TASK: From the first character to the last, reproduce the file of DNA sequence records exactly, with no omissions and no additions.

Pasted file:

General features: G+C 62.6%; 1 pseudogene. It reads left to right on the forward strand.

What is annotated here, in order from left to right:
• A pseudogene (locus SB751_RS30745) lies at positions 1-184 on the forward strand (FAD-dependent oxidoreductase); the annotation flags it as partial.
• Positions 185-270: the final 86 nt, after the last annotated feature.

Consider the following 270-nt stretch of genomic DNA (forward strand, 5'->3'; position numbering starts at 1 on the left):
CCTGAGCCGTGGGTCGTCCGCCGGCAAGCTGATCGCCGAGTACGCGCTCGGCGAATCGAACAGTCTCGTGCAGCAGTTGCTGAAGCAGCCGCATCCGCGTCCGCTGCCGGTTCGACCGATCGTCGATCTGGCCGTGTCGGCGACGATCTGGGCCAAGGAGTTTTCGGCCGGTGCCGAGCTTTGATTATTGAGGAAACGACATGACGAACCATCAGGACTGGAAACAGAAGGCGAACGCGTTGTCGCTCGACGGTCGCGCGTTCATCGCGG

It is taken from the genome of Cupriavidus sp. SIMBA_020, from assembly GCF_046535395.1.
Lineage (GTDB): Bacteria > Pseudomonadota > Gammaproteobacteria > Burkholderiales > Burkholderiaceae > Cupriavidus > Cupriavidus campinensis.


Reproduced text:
General features: G+C 62.6%; 1 pseudogene. It reads left to right on the forward strand.

What is annotated here, in order from left to right:
• A pseudogene (locus SB751_RS30745) lies at positions 1-184 on the forward strand (FAD-dependent oxidoreductase); the annotation flags it as partial.
• Positions 185-270: the final 86 nt, after the last annotated feature.

Consider the following 270-nt stretch of genomic DNA (forward strand, 5'->3'; position numbering starts at 1 on the left):
CCTGAGCCGTGGGTCGTCCGCCGGCAAGCTGATCGCCGAGTACGCGCTCGGCGAATCGAACAGTCTCGTGCAGCAGTTGCTGAAGCAGCCGCATCCGCGTCCGCTGCCGGTTCGACCGATCGTCGATCTGGCCGTGTCGGCGACGATCTGGGCCAAGGAGTTTTCGGCCGGTGCCGAGCTTTGATTATTGAGGAAACGACATGACGAACCATCAGGACTGGAAACAGAAGGCGAACGCGTTGTCGCTCGACGGTCGCGCGTTCATCGCGG

It is taken from the genome of Cupriavidus sp. SIMBA_020, from assembly GCF_046535395.1.
Lineage (GTDB): Bacteria > Pseudomonadota > Gammaproteobacteria > Burkholderiales > Burkholderiaceae > Cupriavidus > Cupriavidus campinensis.